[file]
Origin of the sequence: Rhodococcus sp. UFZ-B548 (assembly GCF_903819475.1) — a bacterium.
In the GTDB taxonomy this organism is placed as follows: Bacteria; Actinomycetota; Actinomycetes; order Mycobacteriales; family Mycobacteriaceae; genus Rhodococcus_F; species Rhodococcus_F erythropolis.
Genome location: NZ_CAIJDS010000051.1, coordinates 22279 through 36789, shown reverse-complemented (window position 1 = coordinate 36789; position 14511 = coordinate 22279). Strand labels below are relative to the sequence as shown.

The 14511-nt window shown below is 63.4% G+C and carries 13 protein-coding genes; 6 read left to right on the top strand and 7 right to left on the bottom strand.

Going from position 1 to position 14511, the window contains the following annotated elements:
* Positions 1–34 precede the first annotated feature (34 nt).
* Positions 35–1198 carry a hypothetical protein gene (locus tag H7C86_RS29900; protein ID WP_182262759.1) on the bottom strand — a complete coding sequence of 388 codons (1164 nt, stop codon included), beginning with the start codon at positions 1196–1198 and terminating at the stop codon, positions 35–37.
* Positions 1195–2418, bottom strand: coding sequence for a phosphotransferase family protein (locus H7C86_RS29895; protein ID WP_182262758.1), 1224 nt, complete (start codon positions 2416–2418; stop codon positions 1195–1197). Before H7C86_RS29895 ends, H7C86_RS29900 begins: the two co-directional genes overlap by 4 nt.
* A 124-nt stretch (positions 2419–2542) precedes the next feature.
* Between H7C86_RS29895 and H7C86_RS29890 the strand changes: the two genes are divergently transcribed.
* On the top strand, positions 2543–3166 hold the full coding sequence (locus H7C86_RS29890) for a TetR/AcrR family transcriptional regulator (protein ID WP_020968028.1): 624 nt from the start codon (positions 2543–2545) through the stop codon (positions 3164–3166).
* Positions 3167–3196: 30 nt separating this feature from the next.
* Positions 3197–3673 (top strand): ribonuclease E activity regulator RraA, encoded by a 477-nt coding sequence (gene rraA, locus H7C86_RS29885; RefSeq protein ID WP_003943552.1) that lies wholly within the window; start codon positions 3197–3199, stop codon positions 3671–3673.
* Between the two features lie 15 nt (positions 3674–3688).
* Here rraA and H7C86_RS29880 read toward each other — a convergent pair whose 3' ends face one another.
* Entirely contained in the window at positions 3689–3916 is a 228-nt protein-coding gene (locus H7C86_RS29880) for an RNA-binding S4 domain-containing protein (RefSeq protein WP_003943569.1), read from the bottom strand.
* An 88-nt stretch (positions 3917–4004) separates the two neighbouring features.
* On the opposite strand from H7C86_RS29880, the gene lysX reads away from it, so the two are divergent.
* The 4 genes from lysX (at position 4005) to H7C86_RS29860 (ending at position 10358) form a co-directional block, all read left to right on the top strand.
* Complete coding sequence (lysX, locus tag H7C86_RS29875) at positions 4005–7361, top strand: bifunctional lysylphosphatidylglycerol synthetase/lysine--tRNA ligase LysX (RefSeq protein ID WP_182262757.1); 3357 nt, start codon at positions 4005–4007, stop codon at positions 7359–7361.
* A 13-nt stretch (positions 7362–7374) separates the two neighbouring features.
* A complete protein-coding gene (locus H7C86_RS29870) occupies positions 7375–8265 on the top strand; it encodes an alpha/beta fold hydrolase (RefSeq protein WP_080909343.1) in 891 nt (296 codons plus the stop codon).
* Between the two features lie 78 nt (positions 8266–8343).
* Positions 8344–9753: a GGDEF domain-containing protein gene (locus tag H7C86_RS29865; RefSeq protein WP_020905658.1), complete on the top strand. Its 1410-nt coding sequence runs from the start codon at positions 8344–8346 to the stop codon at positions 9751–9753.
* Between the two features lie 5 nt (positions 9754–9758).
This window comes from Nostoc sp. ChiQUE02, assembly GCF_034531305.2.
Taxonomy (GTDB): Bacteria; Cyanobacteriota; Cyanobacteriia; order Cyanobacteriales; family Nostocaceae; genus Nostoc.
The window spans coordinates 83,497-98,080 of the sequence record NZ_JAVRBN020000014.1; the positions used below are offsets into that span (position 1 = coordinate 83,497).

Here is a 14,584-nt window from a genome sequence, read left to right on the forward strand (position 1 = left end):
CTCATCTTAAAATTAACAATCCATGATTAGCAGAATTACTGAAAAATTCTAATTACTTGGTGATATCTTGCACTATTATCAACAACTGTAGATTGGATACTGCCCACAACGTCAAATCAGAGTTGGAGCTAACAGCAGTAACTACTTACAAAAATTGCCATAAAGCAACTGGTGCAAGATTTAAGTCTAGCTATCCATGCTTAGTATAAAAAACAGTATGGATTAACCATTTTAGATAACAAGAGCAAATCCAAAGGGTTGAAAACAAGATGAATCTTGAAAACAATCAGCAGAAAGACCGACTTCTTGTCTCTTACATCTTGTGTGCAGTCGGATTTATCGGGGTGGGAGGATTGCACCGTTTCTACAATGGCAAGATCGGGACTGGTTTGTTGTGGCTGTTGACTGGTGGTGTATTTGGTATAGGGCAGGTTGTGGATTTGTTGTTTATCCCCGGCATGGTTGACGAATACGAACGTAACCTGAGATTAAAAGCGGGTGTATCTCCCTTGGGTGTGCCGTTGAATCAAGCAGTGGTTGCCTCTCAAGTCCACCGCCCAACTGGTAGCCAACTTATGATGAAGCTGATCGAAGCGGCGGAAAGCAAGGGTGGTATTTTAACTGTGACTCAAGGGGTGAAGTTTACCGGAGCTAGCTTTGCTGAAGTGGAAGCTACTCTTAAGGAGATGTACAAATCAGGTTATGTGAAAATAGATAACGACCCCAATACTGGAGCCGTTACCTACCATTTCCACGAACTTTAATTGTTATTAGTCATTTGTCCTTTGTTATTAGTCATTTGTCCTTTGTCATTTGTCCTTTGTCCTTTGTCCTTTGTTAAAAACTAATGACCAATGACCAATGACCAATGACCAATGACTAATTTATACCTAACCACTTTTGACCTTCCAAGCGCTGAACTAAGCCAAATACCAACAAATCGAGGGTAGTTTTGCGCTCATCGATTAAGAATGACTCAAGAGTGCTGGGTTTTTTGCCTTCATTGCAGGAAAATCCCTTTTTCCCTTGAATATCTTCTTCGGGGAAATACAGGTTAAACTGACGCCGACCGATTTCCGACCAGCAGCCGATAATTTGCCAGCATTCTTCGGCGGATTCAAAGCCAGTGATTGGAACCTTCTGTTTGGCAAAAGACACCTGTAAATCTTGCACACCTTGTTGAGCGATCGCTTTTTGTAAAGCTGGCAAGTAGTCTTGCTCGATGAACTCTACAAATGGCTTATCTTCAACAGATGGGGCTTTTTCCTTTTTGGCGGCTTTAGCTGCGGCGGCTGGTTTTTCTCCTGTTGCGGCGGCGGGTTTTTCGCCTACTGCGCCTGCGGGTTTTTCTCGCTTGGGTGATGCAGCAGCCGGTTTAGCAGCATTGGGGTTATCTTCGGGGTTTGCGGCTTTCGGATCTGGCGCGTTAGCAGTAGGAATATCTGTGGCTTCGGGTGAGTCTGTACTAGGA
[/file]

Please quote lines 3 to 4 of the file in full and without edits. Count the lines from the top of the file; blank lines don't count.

Genome location: NZ_CAIJDS010000051.1, coordinates 22279 through 36789, shown reverse-complemented (window position 1 = coordinate 36789; position 14511 = coordinate 22279). Strand labels below are relative to the sequence as shown.

The 14511-nt window shown below is 63.4% G+C and carries 13 protein-coding genes; 6 read left to right on the top strand and 7 right to left on the bottom strand.